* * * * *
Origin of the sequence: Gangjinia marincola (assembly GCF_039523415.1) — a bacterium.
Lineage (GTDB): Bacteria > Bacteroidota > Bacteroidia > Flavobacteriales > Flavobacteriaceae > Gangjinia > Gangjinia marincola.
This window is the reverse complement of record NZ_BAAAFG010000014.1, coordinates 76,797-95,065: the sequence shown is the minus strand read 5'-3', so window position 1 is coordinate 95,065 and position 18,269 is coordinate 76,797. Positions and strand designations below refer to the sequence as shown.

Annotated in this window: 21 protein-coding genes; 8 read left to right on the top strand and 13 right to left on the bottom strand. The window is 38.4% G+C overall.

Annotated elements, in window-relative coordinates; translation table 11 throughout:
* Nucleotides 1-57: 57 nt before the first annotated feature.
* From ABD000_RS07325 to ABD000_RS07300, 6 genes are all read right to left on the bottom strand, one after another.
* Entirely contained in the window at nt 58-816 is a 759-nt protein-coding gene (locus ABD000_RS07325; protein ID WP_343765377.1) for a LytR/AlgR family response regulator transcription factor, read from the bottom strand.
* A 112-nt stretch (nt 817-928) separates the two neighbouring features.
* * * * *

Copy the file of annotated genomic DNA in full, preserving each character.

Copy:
Origin of the sequence: Gangjinia marincola (assembly GCF_039523415.1) — a bacterium.
Lineage (GTDB): Bacteria > Bacteroidota > Bacteroidia > Flavobacteriales > Flavobacteriaceae > Gangjinia > Gangjinia marincola.
This window is the reverse complement of record NZ_BAAAFG010000014.1, coordinates 76,797-95,065: the sequence shown is the minus strand read 5'-3', so window position 1 is coordinate 95,065 and position 18,269 is coordinate 76,797. Positions and strand designations below refer to the sequence as shown.

Annotated in this window: 21 protein-coding genes; 8 read left to right on the top strand and 13 right to left on the bottom strand. The window is 38.4% G+C overall.

Annotated elements, in window-relative coordinates; translation table 11 throughout:
* Nucleotides 1-57: 57 nt before the first annotated feature.
* From ABD000_RS07325 to ABD000_RS07300, 6 genes are all read right to left on the bottom strand, one after another.
* Entirely contained in the window at nt 58-816 is a 759-nt protein-coding gene (locus ABD000_RS07325; protein ID WP_343765377.1) for a LytR/AlgR family response regulator transcription factor, read from the bottom strand.
* A 112-nt stretch (nt 817-928) separates the two neighbouring features.